Let’s Space It. Ignacio Chechile

Full name
11 Jan 2022
5 min read
Let’s Space It. Ignacio Chechile

There are many reasons why we venture to explore space, be that physically flying on board a spacecraft, designing solutions here on the ground or reading sci-fi books and watching sci-fi thrillers that galvanize us into dreaming “What if...”

Space is arguably both finite and infinite, while the universe is expanding, and this evokes ambition, excitement and puzzlement in humans. Out of which space technology, designed for space exploration, is born. Thus, it is even more interesting to learn life stories of people behind innovation and technological development.

In this series of articles, we are introducing our colleagues behind ReOrbit technology. What brought them to the industry, their journeys towards humanity's ongoing expansion across the final frontier, lessons learnt and things they’d create if there were no technological limitations.

Ignacio Chechile has 14 years of experience in the industry. He started his career as a software engineer and currently serves as ReOrbit’s Chief Technology Officer leading our tech team towards streamlined data flow in space.

Read Ignacio's story and discover how he launched his career in space and, being part of great teams, more than a few satellites along the way; which events he ranks as the most memorable among those and why on Earth he concluded that engineering is a social endeavour.

Why did you choose space

I have a thing for technical complex systems. What to say about complex systems flying at 7.5km/s...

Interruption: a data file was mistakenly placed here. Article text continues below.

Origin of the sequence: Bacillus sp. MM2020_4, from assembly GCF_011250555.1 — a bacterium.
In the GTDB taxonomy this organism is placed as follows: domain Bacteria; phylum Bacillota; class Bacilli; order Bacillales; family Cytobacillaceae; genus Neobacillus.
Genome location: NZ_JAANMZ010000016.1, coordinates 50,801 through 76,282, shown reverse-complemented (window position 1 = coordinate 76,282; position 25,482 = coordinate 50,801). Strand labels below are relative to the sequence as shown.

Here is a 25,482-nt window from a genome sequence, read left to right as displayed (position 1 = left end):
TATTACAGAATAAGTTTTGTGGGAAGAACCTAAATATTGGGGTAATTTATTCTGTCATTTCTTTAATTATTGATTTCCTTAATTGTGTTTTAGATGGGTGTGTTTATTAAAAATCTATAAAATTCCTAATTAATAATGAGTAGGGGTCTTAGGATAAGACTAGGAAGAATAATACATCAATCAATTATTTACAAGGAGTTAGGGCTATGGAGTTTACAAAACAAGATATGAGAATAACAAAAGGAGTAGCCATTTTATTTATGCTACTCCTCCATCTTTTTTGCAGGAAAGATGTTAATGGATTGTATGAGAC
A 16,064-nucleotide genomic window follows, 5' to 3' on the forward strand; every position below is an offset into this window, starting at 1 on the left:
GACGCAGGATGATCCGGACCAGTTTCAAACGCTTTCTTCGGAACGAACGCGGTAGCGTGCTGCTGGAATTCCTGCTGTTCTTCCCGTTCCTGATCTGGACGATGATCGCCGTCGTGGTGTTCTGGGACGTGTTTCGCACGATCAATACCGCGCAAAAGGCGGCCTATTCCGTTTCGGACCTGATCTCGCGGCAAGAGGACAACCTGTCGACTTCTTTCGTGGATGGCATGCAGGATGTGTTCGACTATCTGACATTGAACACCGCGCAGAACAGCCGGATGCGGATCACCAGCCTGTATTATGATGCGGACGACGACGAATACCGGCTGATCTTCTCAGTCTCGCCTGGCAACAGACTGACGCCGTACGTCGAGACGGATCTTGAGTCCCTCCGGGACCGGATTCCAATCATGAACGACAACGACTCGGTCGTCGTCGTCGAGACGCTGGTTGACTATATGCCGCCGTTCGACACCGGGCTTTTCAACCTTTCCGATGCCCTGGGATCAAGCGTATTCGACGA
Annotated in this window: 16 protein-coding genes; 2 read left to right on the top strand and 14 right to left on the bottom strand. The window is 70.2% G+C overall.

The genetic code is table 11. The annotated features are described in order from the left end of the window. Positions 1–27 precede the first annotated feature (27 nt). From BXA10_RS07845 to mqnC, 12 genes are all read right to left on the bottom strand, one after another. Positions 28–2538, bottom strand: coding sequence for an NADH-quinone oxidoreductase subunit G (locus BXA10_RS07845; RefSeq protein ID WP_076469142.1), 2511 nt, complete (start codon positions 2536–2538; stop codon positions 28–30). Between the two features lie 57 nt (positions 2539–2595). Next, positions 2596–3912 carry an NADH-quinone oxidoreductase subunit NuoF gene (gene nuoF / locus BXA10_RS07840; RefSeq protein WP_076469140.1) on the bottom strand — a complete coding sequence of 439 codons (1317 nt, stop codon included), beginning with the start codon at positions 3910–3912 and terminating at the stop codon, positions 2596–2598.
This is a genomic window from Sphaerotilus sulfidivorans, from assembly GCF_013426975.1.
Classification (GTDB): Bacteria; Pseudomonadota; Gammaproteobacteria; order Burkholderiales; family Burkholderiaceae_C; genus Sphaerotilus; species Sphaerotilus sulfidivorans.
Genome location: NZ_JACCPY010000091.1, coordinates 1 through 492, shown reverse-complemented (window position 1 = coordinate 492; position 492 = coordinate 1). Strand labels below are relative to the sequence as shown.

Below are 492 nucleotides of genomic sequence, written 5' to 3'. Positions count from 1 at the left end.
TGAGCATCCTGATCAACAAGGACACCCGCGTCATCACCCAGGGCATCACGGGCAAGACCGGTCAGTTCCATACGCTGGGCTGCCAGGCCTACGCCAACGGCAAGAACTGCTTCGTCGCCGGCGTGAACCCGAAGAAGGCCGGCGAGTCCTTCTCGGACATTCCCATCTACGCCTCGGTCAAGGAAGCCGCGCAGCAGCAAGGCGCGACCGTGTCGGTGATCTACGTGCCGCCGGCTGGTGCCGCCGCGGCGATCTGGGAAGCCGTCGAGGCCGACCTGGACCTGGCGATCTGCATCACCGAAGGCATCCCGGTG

You started your career as

I started working as a software engineer in a simulation environment meant to recreate the orbit and body dynamics of a “virtual” spacecraft. In a way, the system created a small, digital “universe” of sorts, all coded in C. Loved every bit of it. Then my career continued into on-board software, and that journey has not stopped yet. You can be a manager and a coder at the same time, nothing’s wrong with that.

Your most memorable memory so far

Couldn’t choose only one, but a few rank very high. First launches are always memorable. The first ground contact with my first “NewSpace” mission stays with me; everybody was clapping and cheering, while I was stressed out about deployment status. Everything went well in the end.

Your most valuable lesson so far

Engineering is a social endeavour. You can’t get far without a team.

What nobody prepared you for

Providing the psychological safety that every team needs in order to “jell”. It takes time to learn that, and I am still learning.

The one thing that you will never forget

You can’t do good engineering if you don’t have some fun while doing it.

The one thing that makes you smile

When something I used to do myself is taken and owned by someone else and made better.

Imagine there are no technological limitations, what do you wish you could design/create in the space sector

24x7, all year round high-bandwidth connection to any satellite in any orbit, including deep space.  



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